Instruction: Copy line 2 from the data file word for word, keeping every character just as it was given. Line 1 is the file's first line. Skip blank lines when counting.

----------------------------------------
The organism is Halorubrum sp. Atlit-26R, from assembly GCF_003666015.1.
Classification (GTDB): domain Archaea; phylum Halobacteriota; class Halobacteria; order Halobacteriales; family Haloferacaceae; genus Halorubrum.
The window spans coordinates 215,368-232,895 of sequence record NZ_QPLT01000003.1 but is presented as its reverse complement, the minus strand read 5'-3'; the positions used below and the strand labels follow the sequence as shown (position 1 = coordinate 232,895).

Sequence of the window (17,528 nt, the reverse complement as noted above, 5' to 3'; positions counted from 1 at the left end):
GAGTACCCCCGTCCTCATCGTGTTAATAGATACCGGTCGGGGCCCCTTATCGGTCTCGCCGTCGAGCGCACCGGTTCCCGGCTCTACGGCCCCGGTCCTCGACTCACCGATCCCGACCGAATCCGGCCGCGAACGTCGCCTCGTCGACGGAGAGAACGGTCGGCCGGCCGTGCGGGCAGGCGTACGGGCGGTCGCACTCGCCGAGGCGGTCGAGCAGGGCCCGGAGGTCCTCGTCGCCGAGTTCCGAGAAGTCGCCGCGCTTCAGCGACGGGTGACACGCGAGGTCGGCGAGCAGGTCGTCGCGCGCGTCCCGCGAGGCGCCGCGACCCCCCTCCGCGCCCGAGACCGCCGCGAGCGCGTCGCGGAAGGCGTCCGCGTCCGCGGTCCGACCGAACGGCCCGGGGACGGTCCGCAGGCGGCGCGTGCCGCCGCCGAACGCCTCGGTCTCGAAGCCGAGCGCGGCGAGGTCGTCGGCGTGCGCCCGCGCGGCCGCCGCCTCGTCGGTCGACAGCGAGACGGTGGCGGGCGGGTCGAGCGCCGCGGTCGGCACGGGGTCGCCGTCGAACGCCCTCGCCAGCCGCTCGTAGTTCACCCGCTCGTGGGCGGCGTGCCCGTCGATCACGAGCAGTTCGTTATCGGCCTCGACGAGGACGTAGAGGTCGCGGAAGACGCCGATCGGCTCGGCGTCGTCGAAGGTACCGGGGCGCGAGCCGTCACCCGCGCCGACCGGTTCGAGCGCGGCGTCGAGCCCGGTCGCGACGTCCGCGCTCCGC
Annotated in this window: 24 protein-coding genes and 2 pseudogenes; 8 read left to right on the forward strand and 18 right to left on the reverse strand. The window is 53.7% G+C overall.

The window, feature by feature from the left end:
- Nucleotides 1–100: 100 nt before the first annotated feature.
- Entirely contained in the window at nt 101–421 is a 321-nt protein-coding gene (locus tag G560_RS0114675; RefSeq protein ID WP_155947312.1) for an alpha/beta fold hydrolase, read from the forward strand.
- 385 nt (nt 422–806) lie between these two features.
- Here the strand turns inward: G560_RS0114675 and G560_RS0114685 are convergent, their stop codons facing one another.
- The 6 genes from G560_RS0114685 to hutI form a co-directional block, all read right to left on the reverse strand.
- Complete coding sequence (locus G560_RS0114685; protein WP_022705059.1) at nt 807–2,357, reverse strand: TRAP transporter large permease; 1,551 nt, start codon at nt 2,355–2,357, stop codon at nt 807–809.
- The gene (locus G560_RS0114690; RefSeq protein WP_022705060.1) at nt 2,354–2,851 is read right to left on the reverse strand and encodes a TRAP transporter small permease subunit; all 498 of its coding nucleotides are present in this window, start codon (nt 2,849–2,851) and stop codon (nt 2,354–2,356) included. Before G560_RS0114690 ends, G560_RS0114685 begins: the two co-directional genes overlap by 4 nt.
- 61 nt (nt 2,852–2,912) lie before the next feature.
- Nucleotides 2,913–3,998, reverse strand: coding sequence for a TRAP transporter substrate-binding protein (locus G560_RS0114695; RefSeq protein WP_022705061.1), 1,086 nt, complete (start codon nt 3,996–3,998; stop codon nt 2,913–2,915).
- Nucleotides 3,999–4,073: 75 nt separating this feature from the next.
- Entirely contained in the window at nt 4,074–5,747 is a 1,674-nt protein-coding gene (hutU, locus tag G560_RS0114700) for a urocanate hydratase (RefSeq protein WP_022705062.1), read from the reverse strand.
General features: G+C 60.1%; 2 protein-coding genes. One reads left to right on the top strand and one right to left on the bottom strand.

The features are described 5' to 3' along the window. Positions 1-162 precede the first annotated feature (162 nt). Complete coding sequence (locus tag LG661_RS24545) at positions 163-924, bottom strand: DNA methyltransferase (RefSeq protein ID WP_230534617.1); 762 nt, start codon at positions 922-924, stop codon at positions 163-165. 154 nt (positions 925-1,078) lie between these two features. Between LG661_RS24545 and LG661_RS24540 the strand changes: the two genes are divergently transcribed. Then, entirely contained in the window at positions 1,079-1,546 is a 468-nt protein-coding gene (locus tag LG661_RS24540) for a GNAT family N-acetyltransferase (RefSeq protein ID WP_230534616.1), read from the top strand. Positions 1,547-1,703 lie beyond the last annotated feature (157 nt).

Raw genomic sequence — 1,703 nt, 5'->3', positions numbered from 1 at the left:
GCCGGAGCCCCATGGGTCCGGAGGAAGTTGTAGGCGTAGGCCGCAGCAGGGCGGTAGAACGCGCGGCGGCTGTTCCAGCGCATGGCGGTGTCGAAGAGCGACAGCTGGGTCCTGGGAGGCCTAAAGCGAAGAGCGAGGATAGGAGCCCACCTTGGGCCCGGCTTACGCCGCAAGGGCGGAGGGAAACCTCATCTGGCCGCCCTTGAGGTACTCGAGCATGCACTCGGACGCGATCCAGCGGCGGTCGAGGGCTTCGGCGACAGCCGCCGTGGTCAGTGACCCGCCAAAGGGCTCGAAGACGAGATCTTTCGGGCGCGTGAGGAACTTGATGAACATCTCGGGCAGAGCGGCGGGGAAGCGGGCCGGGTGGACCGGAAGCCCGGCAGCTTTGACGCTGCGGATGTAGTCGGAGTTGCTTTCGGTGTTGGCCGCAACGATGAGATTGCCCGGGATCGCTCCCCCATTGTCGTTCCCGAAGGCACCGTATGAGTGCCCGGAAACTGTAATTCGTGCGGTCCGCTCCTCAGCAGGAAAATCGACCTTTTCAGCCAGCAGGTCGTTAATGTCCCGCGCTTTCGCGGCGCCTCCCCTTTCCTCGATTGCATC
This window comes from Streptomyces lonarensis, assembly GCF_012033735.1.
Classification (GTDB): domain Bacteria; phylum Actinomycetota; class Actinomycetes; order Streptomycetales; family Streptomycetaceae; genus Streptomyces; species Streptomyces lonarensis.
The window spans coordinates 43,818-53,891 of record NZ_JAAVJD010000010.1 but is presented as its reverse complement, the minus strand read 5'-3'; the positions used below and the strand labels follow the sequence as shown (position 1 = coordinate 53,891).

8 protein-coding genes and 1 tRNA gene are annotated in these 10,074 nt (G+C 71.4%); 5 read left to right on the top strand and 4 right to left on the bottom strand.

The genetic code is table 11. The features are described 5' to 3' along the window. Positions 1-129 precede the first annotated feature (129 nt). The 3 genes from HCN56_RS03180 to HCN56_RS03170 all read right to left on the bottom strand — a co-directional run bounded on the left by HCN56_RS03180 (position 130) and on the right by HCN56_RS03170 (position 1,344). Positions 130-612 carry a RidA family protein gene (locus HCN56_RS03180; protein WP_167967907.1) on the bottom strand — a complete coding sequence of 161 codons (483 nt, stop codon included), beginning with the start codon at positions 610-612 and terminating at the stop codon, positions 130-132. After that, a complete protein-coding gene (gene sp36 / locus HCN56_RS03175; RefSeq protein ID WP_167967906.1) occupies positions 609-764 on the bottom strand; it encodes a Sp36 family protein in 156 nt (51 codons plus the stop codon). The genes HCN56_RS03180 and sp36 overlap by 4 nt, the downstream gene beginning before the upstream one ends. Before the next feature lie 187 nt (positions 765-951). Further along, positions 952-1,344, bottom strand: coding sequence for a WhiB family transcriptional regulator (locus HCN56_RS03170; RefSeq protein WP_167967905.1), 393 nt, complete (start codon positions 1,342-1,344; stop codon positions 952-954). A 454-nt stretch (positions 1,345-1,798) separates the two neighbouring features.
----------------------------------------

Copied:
Classification (GTDB): domain Archaea; phylum Halobacteriota; class Halobacteria; order Halobacteriales; family Haloferacaceae; genus Halorubrum.